The One Laptop Per Child project is set to resume its Give One Get One promotion for its kid-friendly computers Monday with logistics help from Web retailer Amazon.com Inc.
With Give One Get One, shoppers spend about $400 to buy one of OLPC's rugged green-and-white XO laptops and donate a second to a child in a developing country.
Cambridge, Mass.-based One Laptop Per Child, a nonprofit, sells the XO machines to governments in developing countries that give the computers to schoolchildren. The laptops use less power than regular PCs, and are designed to work in demanding, rural conditions. Almost all of them run open-source software, but versions that can run Windows are expected to be available next year.
The organization's long-term goal is to get the laptops down to $100, but the machines currently carry a $199 tag. OLPC had been charging $188, before increasing production costs forced the organization to raise the price.
Plagued by delays
About 473,000 XO laptops have been distributed in 31 countries, with nearly 200,000 more waiting to find their way into schools.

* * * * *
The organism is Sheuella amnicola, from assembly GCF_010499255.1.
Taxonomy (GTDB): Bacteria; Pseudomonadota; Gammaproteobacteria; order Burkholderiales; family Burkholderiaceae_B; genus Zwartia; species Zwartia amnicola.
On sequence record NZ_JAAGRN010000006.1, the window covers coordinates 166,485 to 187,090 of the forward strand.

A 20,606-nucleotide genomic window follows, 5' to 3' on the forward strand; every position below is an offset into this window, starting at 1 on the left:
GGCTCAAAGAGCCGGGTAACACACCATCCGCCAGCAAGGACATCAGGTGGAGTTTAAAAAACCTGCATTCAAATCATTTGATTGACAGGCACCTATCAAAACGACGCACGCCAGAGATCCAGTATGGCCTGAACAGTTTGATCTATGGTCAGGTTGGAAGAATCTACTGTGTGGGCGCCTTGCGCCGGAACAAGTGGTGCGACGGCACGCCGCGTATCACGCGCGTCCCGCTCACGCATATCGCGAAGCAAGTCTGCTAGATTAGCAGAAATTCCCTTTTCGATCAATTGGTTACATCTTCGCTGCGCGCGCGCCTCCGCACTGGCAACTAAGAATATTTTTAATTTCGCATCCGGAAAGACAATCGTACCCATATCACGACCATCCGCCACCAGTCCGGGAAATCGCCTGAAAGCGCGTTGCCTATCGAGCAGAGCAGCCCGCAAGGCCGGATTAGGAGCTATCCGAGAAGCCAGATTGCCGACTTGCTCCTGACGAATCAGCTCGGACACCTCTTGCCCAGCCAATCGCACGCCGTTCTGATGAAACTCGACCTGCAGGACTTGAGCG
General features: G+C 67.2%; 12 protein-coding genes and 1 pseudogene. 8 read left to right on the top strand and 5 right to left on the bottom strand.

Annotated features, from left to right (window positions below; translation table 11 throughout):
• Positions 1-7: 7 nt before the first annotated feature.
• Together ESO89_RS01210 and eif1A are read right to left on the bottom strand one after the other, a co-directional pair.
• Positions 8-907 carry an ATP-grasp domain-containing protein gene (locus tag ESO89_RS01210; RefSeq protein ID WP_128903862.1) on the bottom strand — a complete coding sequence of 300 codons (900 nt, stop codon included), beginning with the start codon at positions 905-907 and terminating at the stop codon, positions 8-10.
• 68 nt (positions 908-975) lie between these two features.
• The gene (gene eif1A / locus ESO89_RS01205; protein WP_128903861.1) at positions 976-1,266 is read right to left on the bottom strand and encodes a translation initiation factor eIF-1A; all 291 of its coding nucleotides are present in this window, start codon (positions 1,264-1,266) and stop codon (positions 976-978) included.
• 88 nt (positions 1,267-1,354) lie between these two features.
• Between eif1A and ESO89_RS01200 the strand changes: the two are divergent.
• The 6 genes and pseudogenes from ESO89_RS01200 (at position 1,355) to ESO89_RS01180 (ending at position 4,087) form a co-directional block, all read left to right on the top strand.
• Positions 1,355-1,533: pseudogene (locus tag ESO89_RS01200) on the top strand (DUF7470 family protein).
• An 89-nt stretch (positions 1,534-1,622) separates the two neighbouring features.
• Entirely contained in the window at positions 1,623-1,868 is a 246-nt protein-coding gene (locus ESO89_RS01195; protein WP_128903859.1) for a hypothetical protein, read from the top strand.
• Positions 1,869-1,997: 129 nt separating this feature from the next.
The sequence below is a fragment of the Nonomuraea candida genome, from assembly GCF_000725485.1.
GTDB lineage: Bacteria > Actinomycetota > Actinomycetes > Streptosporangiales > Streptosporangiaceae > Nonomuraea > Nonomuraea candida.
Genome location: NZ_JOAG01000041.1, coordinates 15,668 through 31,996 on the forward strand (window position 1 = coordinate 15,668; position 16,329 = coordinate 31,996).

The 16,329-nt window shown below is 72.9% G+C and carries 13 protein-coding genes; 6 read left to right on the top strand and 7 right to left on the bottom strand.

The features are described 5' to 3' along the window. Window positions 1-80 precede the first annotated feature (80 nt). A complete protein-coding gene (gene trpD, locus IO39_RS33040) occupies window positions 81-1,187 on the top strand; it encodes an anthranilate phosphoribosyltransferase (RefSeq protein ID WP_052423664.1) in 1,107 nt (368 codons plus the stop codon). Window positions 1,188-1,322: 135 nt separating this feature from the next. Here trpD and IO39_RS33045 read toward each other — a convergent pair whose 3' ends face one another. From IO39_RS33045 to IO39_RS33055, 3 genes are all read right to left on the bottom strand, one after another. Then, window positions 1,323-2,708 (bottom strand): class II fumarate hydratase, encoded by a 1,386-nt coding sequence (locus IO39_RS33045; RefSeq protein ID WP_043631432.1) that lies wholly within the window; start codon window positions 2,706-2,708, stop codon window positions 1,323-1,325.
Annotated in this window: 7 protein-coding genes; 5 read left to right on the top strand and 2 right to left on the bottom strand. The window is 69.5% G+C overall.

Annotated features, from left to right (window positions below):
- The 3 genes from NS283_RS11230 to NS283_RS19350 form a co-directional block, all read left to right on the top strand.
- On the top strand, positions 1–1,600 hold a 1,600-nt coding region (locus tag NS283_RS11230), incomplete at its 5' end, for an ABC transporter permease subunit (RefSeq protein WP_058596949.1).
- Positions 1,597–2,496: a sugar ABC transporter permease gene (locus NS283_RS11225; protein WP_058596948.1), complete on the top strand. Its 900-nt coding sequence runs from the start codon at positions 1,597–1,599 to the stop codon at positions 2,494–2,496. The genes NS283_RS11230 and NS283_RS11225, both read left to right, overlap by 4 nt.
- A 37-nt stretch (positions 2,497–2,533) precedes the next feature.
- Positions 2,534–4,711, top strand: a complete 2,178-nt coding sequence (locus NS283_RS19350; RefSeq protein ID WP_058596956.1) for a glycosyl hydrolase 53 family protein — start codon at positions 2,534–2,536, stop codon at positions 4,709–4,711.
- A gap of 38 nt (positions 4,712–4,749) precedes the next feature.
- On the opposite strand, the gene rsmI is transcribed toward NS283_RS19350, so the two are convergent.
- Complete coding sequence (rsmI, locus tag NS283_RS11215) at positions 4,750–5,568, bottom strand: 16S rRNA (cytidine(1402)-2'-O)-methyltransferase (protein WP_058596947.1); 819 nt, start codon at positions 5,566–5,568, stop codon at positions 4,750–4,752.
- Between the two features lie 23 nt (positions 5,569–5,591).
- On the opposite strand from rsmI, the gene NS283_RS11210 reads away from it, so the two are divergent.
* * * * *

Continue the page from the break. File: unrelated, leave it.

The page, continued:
Last year, OLPC's Give One Get One campaign drew orders for more than 160,000 XO laptops in less than two months, more than half of which were routed to Rwanda, Ethiopia, Afghanistan and other poor countries. But the program was plagued by delays that frustrated buyers, in part because different vendors handled different aspects of ordering and delivery, said OLPC founder Nicholas Negroponte.
Working with Amazon, which is providing its services at cost, should help avoid similar hiccups this time, Negroponte said. Amazon declined to comment on the terms of the arrangement.
Amazon's U.S. and U.K. sites will be set up to take orders. U.S. shoppers who order XOs can expect to get their machine this year. Orders placed to other countries through the U.K. site won't be delivered until 2009.